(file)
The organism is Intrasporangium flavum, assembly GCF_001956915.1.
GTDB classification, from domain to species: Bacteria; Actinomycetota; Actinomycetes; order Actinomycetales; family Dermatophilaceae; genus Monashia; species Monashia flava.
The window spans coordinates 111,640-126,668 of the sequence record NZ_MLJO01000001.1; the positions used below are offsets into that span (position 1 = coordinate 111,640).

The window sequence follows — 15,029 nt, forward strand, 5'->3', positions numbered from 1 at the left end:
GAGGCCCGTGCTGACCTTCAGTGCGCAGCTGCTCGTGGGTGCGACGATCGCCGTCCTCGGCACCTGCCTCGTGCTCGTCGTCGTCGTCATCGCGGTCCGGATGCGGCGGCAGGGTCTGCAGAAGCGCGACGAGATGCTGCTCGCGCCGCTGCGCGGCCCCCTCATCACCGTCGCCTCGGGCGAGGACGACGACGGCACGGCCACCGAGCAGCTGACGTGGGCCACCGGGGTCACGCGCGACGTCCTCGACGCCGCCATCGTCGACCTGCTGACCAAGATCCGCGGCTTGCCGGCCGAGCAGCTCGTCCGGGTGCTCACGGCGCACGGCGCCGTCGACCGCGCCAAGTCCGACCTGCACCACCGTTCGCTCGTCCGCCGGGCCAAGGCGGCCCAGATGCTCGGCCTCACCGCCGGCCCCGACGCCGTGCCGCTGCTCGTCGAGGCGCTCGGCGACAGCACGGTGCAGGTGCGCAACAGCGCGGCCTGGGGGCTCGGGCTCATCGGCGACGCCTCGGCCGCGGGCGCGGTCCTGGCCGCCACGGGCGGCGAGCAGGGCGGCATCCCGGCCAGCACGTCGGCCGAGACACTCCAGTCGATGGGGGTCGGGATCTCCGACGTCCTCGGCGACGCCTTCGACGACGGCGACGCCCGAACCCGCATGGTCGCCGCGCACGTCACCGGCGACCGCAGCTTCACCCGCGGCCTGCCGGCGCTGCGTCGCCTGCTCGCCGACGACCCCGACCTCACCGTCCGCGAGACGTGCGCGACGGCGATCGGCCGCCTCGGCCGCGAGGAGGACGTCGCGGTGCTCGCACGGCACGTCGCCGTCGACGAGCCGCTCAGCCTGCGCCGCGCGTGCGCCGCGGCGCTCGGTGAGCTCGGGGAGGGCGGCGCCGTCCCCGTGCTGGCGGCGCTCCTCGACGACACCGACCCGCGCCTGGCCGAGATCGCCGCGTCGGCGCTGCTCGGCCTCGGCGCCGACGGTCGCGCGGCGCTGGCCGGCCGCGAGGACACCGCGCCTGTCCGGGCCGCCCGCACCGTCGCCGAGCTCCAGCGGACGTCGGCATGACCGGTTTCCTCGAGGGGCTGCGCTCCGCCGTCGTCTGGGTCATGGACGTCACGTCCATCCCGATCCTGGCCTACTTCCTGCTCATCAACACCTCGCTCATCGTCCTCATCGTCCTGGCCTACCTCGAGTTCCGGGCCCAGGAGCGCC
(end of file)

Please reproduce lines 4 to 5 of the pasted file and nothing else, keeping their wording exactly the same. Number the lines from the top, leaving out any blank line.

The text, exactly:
The window sequence follows — 15,029 nt, forward strand, 5'->3', positions numbered from 1 at the left end:
GAGGCCCGTGCTGACCTTCAGTGCGCAGCTGCTCGTGGGTGCGACGATCGCCGTCCTCGGCACCTGCCTCGTGCTCGTCGTCGTCGTCATCGCGGTCCGGATGCGGCGGCAGGGTCTGCAGAAGCGCGACGAGATGCTGCTCGCGCCGCTGCGCGGCCCCCTCATCACCGTCGCCTCGGGCGAGGACGACGACGGCACGGCCACCGAGCAGCTGACGTGGGCCACCGGGGTCACGCGCGACGTCCTCGACGCCGCCATCGTCGACCTGCTGACCAAGATCCGCGGCTTGCCGGCCGAGCAGCTCGTCCGGGTGCTCACGGCGCACGGCGCCGTCGACCGCGCCAAGTCCGACCTGCACCACCGTTCGCTCGTCCGCCGGGCCAAGGCGGCCCAGATGCTCGGCCTCACCGCCGGCCCCGACGCCGTGCCGCTGCTCGTCGAGGCGCTCGGCGACAGCACGGTGCAGGTGCGCAACAGCGCGGCCTGGGGGCTCGGGCTCATCGGCGACGCCTCGGCCGCGGGCGCGGTCCTGGCCGCCACGGGCGGCGAGCAGGGCGGCATCCCGGCCAGCACGTCGGCCGAGACACTCCAGTCGATGGGGGTCGGGATCTCCGACGTCCTCGGCGACGCCTTCGACGACGGCGACGCCCGAACCCGCATGGTCGCCGCGCACGTCACCGGCGACCGCAGCTTCACCCGCGGCCTGCCGGCGCTGCGTCGCCTGCTCGCCGACGACCCCGACCTCACCGTCCGCGAGACGTGCGCGACGGCGATCGGCCGCCTCGGCCGCGAGGAGGACGTCGCGGTGCTCGCACGGCACGTCGCCGTCGACGAGCCGCTCAGCCTGCGCCGCGCGTGCGCCGCGGCGCTCGGTGAGCTCGGGGAGGGCGGCGCCGTCCCCGTGCTGGCGGCGCTCCTCGACGACACCGACCCGCGCCTGGCCGAGATCGCCGCGTCGGCGCTGCTCGGCCTCGGCGCCGACGGTCGCGCGGCGCTGGCCGGCCGCGAGGACACCGCGCCTGTCCGGGCCGCCCGCACCGTCGCCGAGCTCCAGCGGACGTCGGCATGACCGGTTTCCTCGAGGGGCTGCGCTCCGCCGTCGTCTGGGTCATGGACGTCACGTCCATCCCGATCCTGGCCTACTTCCTGCTCATCAACACCTCGCTCATCGTCCTCATCGTCCTGGCCTACCTCGAGTTCCGGGCCCAGGAGCGCC